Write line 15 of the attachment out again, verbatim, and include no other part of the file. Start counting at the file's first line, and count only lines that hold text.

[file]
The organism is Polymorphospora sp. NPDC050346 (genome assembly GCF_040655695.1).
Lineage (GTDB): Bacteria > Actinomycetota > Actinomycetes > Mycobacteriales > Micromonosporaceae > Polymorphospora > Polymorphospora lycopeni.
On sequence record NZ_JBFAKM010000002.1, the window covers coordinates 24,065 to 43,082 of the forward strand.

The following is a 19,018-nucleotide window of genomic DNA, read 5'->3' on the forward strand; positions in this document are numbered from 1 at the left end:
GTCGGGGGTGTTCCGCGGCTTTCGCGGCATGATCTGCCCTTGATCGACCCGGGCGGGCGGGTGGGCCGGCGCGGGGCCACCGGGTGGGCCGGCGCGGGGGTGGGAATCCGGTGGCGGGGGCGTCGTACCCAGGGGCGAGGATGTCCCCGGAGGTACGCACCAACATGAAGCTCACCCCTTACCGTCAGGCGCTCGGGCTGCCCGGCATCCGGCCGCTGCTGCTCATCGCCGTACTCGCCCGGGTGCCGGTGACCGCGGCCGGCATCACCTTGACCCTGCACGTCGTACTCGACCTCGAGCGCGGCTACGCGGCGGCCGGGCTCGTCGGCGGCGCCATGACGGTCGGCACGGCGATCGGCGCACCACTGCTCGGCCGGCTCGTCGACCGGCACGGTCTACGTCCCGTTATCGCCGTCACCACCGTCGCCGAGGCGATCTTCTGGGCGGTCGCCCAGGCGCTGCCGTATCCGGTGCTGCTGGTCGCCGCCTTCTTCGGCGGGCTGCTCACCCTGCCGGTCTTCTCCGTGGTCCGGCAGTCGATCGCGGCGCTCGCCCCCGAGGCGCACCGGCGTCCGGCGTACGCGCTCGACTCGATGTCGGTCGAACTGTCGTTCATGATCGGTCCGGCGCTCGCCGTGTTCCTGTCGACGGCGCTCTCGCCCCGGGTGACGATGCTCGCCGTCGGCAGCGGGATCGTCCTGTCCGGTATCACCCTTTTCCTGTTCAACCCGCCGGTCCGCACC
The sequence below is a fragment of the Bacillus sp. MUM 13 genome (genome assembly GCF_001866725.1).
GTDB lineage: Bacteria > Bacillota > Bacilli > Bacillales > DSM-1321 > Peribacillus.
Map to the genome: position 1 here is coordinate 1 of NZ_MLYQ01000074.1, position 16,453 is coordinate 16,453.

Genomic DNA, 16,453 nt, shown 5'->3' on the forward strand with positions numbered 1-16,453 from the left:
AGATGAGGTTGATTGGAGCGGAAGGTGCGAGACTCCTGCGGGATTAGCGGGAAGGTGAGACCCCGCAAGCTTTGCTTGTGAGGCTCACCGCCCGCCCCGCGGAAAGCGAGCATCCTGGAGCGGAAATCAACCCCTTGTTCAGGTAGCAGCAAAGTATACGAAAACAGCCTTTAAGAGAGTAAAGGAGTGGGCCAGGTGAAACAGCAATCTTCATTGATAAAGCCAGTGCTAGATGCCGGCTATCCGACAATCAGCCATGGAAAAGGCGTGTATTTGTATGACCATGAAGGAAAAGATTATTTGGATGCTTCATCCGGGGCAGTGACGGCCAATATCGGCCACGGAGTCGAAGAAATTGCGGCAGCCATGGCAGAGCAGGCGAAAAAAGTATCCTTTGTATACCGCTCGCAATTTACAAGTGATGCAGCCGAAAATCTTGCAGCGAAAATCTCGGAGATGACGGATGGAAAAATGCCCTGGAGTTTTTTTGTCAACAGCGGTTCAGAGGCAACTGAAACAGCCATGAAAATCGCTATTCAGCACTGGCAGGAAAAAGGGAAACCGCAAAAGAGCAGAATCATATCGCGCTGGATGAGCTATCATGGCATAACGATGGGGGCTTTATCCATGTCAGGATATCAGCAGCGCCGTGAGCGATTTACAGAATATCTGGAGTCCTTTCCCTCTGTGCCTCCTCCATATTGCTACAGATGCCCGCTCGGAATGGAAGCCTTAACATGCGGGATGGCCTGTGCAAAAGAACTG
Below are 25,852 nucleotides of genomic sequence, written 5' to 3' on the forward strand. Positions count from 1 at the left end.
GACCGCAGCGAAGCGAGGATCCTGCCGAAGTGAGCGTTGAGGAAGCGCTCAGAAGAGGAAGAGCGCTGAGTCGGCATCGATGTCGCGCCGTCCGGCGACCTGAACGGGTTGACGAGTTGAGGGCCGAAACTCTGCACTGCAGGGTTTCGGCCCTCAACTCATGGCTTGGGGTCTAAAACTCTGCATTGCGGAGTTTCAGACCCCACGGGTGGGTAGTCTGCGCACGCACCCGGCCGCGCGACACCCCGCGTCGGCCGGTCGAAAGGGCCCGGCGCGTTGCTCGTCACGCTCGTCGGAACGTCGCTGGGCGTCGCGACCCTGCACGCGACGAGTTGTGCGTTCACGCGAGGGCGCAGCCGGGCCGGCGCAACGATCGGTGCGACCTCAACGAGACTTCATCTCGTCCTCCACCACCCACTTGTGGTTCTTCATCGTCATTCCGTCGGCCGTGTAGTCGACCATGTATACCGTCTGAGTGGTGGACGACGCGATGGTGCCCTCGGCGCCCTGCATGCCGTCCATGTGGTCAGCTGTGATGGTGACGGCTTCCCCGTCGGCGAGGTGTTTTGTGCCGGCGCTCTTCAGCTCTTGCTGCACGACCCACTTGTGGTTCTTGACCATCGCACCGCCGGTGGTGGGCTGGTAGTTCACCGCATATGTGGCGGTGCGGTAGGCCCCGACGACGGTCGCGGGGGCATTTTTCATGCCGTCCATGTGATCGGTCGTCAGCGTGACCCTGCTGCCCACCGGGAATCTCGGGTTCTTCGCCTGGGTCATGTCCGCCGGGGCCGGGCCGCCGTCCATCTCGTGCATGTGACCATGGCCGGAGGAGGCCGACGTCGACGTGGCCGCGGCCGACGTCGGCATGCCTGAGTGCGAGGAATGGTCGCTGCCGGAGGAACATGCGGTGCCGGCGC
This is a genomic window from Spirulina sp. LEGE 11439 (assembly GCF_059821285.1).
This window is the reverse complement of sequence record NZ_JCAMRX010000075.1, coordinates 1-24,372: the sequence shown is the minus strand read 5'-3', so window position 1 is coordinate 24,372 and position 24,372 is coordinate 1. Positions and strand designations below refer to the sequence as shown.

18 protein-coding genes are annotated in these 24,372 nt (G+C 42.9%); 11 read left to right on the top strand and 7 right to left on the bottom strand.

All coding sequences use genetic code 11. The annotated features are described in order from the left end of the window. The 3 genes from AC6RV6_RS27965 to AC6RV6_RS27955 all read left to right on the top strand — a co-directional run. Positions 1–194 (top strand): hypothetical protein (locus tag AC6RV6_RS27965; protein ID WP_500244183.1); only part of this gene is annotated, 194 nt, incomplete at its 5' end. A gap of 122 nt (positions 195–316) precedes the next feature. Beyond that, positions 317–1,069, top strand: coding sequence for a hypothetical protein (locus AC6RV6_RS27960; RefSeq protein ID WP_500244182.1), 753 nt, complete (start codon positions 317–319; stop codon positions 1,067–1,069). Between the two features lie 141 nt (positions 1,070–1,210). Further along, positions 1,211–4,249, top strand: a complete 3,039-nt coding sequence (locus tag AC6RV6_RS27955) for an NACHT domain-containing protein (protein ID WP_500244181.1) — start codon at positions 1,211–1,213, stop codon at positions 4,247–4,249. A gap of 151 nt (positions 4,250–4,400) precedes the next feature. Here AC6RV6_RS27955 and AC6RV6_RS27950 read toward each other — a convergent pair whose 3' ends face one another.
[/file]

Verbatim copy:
18 protein-coding genes are annotated in these 24,372 nt (G+C 42.9%); 11 read left to right on the top strand and 7 right to left on the bottom strand.